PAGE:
Osan TACPs train like no other

Staff Sgt. Jesse Chavez, joint terminal attack controller assigned to the Regionally Aligned Brigade (RAB) receives instruction from the simulator operators as he goes through a scenario at Osan Air Base, Republic of Korea, Nov. 1, 2019. While inside the simulator, instructors may give critiques to the controllers to provide pointers on how to better navigate certain scenarios. (U.S. Air Force photo by Senior Airman Darien Perez)
Staff Sgt. Jesse Chavez, joint terminal attack controller assigned to the Regionally Aligned Brigade (RAB) receives instruction from the simulator operators as he goes through a scenario at Osan Air Base, Republic of Korea, Nov. 1, 2019. While inside the simulator, instructors may give critiques to the controllers to provide pointers on how to better navigate certain scenarios. (U.S. Air Force photo by Senior Airman Darien Perez)

Osan TACPs train like no other

by Senior Airman Darien Perez
Osan Air Base

Adrenaline rushes as gun fire bursts all around.  Fighting for what seems like an eternity, the operator calls for a helping hand as the grueling battle comes to a stalemate.

Calling for backup, a thunderous roar soon approaches in the distance as an A-10C Thunderbolt II emerges. As the A-10 pilot responds to the call, the Tactical Air Control Party’s long battle and mission is complete -- the simulated enemy is defeated.

The dark night suddenly becomes bright as the lights flicker on. The instructors give a job well done and critiques inside the flight simulator where the TACPs train inside the pitch black dome where they can replicate any air field in he world or any scenario imaginable plastered on a panoramic screen.

The 607th Air Support Operations Group is home to one of the most immersive training simulators in the Air Force. The simulator helps TACP Airmen hone their skills while getting instant feedback by instructors in their career field.

“When you step into the sim, you have to come in with the same mentality that you’re doing this with live aircraft,” said Tech Sgt. Scott Snider, 607th ASOG weapons and tactics NCO in-charge. “The simulator allows us to train to a real-time environment for downrange operations. It allows us to conduct moving target missions, to spot aircraft and helps us simulate exactly what we are doing downrange in a controlled environment, which is very difficult to do when you’re not actually there.”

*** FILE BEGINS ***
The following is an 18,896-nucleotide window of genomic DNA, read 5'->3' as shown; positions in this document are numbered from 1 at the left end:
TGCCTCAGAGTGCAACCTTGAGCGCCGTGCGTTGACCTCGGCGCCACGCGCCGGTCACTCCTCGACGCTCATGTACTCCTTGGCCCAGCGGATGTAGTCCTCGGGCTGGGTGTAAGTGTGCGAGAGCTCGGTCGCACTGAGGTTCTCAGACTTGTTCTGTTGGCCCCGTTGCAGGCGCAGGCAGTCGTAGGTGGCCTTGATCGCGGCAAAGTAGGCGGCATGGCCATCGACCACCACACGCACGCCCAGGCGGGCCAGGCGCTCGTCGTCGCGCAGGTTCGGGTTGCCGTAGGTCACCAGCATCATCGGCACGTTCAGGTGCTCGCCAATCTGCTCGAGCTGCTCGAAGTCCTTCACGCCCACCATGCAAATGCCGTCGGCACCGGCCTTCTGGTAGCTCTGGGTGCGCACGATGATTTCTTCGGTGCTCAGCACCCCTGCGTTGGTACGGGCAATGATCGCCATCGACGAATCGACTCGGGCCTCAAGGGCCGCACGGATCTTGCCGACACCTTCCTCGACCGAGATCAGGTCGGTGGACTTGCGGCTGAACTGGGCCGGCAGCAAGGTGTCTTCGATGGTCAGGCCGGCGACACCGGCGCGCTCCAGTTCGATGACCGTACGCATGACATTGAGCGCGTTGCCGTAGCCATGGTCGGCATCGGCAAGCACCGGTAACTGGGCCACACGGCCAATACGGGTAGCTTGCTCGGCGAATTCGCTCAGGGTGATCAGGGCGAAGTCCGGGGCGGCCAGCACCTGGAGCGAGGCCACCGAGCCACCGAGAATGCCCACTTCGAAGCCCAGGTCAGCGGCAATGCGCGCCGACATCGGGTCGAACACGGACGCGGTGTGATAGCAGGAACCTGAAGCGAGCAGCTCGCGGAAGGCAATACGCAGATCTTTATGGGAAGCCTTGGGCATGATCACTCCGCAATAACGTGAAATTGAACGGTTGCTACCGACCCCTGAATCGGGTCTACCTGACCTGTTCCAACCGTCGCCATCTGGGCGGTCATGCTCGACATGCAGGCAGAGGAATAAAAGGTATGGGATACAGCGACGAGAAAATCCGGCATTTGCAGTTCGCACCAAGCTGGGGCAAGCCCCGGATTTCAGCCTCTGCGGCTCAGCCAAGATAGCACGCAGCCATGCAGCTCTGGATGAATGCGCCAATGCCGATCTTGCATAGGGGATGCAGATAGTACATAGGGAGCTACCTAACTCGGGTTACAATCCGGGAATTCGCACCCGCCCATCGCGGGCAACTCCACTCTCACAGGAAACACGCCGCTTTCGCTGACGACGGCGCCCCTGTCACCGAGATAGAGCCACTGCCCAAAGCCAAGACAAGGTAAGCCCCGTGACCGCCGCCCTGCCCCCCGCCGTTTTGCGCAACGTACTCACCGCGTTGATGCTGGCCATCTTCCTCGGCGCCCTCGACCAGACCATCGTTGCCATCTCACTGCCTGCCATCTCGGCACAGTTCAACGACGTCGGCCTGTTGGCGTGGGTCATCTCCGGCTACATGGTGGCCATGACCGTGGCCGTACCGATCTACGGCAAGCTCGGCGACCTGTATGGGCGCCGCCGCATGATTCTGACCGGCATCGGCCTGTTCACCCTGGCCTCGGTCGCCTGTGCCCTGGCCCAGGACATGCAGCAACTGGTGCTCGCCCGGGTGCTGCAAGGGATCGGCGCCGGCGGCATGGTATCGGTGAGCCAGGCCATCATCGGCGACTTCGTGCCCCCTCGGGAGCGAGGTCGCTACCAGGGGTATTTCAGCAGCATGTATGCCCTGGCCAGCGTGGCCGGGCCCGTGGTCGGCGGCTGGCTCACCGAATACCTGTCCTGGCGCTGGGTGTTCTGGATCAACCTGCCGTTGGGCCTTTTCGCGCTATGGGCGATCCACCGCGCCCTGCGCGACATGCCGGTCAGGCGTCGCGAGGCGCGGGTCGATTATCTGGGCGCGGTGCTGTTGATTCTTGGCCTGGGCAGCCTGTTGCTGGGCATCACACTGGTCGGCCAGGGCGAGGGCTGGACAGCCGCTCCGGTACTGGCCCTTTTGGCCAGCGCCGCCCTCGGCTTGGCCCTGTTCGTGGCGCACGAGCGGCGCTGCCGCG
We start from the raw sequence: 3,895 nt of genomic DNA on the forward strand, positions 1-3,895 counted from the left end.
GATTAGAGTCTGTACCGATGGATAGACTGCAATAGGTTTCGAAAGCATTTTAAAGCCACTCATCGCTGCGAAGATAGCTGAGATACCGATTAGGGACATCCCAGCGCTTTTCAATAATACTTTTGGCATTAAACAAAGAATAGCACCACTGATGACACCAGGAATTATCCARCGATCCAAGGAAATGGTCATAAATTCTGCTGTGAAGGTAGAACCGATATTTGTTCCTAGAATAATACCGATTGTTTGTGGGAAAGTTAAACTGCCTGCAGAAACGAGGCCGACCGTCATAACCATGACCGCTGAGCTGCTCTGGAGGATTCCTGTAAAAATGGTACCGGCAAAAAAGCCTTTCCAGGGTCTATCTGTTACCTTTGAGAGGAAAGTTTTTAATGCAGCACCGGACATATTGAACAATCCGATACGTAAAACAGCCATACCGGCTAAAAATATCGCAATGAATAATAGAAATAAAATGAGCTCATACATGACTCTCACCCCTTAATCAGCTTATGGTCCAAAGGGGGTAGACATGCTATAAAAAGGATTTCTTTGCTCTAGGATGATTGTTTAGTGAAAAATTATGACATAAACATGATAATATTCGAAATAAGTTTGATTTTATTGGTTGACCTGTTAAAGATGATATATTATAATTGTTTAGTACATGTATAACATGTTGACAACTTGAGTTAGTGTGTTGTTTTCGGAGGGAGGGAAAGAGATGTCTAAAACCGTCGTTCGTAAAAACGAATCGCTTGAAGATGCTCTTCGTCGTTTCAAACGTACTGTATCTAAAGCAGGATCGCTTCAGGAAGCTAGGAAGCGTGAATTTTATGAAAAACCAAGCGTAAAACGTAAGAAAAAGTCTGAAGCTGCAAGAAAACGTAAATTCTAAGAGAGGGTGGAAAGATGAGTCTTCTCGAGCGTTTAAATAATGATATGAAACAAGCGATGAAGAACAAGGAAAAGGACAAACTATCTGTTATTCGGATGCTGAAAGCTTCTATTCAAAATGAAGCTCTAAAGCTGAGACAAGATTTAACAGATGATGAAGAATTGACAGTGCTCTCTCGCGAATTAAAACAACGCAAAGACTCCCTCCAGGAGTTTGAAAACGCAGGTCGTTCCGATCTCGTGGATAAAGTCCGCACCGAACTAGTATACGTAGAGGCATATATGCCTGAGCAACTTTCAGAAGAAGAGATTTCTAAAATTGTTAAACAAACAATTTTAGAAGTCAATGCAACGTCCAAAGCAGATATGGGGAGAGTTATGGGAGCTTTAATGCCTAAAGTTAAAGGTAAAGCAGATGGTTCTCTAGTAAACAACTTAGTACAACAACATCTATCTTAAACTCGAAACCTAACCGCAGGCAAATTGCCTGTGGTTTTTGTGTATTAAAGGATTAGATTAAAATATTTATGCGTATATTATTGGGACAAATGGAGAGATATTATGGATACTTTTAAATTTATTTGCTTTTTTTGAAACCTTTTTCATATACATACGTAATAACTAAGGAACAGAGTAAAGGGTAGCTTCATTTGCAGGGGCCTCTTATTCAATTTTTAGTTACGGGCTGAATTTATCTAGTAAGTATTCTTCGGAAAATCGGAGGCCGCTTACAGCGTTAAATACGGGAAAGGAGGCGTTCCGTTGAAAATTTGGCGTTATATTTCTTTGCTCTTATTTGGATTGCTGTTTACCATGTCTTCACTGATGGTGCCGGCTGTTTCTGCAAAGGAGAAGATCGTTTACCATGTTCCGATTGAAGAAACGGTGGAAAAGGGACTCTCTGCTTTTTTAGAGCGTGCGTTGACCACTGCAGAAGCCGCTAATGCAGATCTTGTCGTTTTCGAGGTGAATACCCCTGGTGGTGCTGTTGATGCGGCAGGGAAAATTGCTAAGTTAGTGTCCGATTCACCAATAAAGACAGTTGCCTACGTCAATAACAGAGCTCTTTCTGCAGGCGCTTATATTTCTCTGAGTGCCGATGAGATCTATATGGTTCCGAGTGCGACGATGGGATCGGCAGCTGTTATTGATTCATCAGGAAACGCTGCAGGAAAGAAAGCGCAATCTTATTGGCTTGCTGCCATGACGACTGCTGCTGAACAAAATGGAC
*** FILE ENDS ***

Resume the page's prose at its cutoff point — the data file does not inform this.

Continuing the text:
Some training sessions can last from 4 hours to one or two days depending on the operator;s skill level and the complexity of the scenario that has been given to them.

Along with being in front of a screen, the training allows for users to use real operational equipment they would need to conduct a successful mission and also allows for the user to get hit by enemy fire.

Although the training is done in a virtual environment, the virtual aspect is continuing to change and evolve as time progresses.

“The current simulator we have has made leaps and bounds from what we used to have,” said Master Sgt. Cole Waterbury, 607th ASOG operations superintendent. “To say the original Nintendo is what the original simulators looked like is pretty close. It was a flat screen projected on the wall and it didn’t really have a lot of options. With this new one we are capable of doing a lot more things with it, and provide a lot more realistic training.”

No matter what the training, these Airmen are always ready to adapt to the situation and what obstacles stand in their way, and it is no small part due to the state-of-the-art training they receive.

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